Sustainability and ESG

Increasingly, consumers, investors and regulators expect a critical examination of the sustainability of companies and their activities. The scope for action ranges widely – from individual measures such as offsetting emissions to transforming the business model. How can companies use ESG (Environmental, Social and Governance) as an opportunity and meet growing demands?


The implications of ESG requirements for companies are manifold. Climate change has played a central role in recent years: Laws are accelerating technological change (e.g. automotive sector), consumers are increasingly opting for sustainable products and corporate environmental awareness is moving into the focus of the public – which includes investors, financiers, suppliers and employees.

At the same time, the number of laws, regulations and guidelines on transparency and sustainability is increasing, and companies must ensure compliance with these in a timely manner. Examples of this are, for example, the Supply Chain Act, which obliges companies to have a complex risk management system, or the EU taxonomy, which evaluates ecologically sustainable economic activities of companies via a classification system in order to promote sustainable investments. The relevance is also increasing in financing and on the capital markets: ESG ratings are booming and companies that have been identified as less sustainable are having increasing difficulties with financing or refinancing.

Against this background, it is essential to assess not only ESG risks but also potentials for companies - especially in the context of transformations or investments. A reflective ESG approach will be essential for the future competitiveness of companies in all sectors.


ESG – a comprehensive approach

Questions for our team

What is an ESG program?

First of all, it is important to emphasize that we are not talking about “textbook measures”. It is a matter of acknowledging company-specific circumstances and bring in expertise regarding sector-specific regulation, market and competitive trends in order to be able to develop a target-oriented program of measures. To do this, we first identify the status quo: we analyze existing internal guidelines, initiate on-site investigations, and screen the supply chains. We work closely with the management from strategy development to project implementation.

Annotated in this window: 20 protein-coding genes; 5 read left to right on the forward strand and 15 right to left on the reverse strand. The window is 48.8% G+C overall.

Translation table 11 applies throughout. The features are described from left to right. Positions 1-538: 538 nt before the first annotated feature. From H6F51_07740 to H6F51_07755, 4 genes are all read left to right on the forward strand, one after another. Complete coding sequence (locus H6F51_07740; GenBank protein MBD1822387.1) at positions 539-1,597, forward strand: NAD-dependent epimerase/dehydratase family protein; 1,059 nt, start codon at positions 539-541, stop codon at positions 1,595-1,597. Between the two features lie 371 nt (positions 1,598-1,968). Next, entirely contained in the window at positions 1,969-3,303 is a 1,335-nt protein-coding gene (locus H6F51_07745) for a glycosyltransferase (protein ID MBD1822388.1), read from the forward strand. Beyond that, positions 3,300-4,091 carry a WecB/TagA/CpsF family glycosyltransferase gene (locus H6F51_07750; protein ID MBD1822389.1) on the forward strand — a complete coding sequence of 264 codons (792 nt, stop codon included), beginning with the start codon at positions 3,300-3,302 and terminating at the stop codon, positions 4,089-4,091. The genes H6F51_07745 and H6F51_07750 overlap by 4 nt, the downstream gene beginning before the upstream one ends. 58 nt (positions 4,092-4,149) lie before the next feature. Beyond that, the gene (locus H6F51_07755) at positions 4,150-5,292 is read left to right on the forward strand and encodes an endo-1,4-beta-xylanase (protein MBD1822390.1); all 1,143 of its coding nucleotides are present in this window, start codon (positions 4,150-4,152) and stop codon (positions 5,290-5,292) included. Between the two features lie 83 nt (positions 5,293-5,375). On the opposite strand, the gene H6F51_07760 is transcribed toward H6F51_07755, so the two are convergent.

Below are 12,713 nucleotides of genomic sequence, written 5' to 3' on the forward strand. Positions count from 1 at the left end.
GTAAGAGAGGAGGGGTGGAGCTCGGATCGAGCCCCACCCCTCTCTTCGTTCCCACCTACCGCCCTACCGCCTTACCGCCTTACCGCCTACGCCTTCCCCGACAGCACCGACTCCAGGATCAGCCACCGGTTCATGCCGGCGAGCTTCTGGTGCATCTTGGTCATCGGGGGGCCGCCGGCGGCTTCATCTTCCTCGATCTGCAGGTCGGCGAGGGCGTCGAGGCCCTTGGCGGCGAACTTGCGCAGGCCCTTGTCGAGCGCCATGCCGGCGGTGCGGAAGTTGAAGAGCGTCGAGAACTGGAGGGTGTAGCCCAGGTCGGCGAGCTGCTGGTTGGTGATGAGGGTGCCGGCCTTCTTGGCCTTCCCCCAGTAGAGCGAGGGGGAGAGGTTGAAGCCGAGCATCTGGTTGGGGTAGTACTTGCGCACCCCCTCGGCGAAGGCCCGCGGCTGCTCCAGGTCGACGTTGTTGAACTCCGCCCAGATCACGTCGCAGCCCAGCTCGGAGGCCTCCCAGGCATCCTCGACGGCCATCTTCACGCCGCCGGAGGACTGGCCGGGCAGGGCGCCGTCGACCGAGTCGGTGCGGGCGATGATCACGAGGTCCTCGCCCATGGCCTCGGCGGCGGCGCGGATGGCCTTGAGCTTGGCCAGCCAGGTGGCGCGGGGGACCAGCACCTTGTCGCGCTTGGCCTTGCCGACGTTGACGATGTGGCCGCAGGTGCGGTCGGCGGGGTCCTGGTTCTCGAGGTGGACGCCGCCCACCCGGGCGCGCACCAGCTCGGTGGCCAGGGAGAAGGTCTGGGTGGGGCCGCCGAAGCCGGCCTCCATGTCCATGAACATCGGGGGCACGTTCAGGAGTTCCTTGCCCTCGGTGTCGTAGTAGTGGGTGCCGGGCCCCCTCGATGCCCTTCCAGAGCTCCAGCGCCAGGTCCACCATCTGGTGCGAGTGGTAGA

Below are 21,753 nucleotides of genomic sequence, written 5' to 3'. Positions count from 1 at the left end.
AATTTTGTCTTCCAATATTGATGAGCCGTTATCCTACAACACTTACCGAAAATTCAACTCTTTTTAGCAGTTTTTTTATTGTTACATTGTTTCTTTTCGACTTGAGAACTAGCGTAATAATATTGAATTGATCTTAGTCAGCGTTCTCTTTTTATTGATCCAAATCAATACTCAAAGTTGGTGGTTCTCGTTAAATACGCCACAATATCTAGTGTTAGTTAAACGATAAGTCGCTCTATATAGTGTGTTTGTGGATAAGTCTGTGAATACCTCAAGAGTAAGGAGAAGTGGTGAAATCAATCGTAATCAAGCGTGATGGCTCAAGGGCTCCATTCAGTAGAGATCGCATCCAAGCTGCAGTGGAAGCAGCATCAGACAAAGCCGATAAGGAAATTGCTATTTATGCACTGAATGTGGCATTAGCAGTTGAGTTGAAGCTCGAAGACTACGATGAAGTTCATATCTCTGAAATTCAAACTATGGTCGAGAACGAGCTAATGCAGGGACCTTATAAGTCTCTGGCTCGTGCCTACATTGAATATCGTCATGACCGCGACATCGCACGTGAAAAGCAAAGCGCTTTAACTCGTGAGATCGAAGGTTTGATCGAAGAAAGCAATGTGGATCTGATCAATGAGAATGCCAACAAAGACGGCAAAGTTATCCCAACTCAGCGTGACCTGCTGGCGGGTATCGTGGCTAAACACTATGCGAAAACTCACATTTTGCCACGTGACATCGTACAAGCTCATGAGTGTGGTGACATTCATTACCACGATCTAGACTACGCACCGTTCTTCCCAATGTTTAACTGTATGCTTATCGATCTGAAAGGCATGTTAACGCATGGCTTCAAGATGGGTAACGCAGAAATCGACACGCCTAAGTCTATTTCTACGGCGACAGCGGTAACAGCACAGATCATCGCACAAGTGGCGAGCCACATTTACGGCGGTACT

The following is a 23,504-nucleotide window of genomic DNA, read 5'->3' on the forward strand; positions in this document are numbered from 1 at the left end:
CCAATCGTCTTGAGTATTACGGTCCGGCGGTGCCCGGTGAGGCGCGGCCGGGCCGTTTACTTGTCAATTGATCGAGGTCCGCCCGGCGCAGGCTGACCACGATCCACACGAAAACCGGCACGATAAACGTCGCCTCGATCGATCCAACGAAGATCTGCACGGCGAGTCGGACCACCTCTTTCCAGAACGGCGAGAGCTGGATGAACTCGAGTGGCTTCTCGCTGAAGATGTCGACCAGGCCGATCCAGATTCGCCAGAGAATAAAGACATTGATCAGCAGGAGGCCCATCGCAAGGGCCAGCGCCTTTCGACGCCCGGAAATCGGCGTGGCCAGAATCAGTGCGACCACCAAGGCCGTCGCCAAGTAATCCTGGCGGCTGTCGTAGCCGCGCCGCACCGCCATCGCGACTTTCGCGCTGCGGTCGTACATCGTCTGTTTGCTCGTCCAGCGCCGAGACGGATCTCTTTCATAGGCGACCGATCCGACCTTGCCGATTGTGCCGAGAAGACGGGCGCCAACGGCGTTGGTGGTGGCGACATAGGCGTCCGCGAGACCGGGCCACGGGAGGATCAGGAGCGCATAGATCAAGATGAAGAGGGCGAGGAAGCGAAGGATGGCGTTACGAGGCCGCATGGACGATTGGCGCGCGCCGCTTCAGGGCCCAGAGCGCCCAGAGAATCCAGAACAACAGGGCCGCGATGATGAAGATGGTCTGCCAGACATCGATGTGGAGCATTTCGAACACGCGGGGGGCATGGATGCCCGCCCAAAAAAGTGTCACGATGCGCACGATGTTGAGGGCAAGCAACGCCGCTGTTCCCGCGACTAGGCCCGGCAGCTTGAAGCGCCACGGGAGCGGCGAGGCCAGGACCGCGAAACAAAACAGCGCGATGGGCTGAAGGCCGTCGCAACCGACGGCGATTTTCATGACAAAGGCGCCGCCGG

What is the importance of social issues for ESG positioning?

A comprehensive reflection of the social issues affecting the company creates new opportunities – from addressing new customer groups to reducing of financially relevant reputational risks. New legal frameworks such as the Supply Chain Act extend corporate social responsibility to global supply chains. In the current market environment characterized by a shortage of skilled workers, the development of a differentiated, integrative corporate culture can become a competitive advantage by attracting the best employees and retaining them in the long term.

In what way does the issue also affect financiers and investors?

As society changes, so do the expectations of investors and financiers. Weaknesses in ESG positioning can quickly turn into significant financial risks – for example, if environmentally harmful behaviour by suppliers damages the company's reputation and thus its own sales. Our comprehensive analyses help to identify and reduce such neuralgic but sometimes hidden risks at an early stage – and thus increase the confidence of financiers and reduce credit default risks.

How we help our clients